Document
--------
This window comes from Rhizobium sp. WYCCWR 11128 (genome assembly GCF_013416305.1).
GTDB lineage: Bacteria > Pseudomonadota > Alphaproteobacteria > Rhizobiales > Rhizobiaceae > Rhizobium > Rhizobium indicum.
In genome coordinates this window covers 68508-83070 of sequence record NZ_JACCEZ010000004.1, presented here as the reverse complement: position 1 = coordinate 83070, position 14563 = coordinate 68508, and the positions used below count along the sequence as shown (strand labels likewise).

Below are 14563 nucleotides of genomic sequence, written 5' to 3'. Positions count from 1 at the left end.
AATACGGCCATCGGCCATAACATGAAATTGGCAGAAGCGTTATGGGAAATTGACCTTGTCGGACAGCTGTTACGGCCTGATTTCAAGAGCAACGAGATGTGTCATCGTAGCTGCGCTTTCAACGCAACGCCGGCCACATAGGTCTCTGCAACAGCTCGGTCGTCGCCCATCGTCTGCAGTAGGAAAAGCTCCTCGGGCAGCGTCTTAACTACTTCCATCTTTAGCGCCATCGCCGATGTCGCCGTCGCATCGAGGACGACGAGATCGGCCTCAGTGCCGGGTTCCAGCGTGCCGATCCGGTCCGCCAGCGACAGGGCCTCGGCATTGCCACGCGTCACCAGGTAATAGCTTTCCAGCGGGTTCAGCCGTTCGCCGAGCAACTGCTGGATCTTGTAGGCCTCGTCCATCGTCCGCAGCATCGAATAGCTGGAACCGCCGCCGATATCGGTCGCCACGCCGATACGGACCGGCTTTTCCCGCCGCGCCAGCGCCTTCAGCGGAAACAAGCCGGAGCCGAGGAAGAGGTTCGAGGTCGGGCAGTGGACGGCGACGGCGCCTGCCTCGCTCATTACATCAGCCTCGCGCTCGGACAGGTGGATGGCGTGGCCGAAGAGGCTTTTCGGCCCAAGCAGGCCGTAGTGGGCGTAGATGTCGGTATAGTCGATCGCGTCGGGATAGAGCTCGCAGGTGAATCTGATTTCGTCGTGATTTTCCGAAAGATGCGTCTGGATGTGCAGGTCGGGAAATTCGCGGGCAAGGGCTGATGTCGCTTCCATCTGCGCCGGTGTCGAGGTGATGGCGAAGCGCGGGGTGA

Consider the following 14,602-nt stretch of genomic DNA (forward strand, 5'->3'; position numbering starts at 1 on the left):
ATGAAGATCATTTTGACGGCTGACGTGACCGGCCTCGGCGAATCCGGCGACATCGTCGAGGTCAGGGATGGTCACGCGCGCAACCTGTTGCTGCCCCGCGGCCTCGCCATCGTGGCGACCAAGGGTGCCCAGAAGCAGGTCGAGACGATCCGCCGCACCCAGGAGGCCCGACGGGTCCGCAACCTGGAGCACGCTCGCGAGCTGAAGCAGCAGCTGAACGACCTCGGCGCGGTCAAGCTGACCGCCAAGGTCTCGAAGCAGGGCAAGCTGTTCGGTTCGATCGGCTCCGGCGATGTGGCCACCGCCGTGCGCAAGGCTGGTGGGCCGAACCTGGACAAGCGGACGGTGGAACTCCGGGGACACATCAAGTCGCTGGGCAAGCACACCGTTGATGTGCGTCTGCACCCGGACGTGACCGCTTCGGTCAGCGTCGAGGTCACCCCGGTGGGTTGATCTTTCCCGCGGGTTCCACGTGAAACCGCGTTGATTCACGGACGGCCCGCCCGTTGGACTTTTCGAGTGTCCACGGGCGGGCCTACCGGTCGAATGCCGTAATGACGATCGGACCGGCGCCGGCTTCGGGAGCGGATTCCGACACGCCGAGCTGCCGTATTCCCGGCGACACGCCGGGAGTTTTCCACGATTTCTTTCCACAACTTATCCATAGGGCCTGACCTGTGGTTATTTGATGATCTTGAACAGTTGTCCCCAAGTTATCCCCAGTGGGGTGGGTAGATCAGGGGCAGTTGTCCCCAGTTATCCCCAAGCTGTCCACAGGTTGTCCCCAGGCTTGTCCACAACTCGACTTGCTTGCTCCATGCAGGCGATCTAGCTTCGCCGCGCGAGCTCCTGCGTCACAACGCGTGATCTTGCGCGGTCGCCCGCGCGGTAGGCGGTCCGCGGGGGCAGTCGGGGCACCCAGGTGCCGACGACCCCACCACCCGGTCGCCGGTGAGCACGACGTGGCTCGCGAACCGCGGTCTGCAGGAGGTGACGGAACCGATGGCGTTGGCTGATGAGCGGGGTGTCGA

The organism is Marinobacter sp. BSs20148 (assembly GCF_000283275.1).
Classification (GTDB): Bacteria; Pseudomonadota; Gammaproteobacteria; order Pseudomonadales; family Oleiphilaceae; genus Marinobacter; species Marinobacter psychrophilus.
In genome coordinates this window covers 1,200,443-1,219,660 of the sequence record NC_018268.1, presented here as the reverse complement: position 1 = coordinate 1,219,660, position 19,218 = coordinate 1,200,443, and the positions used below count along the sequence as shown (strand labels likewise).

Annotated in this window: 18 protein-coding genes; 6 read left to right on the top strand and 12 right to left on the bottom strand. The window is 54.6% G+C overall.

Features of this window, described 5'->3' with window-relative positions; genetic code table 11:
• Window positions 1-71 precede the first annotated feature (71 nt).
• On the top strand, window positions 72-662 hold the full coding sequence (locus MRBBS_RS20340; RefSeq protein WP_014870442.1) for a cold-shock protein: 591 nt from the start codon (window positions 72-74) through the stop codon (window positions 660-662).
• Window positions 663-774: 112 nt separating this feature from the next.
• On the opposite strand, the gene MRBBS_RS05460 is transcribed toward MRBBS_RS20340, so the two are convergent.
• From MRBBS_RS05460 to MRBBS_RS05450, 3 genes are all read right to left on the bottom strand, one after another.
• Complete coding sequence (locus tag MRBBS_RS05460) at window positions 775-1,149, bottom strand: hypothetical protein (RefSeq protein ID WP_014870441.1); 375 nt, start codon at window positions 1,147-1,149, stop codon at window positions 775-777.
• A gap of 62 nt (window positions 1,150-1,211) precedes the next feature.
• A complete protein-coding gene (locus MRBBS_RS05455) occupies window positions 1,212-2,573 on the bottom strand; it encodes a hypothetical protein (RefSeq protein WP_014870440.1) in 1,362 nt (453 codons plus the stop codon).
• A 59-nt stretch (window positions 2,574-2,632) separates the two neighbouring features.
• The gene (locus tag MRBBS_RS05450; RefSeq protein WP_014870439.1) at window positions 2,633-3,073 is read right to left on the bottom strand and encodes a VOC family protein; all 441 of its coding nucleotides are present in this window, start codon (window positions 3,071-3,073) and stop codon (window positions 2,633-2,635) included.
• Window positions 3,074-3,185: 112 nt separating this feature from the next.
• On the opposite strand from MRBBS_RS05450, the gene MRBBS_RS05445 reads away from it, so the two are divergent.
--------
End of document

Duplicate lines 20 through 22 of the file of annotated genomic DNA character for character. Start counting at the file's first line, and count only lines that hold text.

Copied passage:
• A complete protein-coding gene (locus MRBBS_RS05455) occupies window positions 1,212-2,573 on the bottom strand; it encodes a hypothetical protein (RefSeq protein WP_014870440.1) in 1,362 nt (453 codons plus the stop codon).
• A 59-nt stretch (window positions 2,574-2,632) separates the two neighbouring features.
• The gene (locus tag MRBBS_RS05450; RefSeq protein WP_014870439.1) at window positions 2,633-3,073 is read right to left on the bottom strand and encodes a VOC family protein; all 441 of its coding nucleotides are present in this window, start codon (window positions 3,071-3,073) and stop codon (window positions 2,633-2,635) included.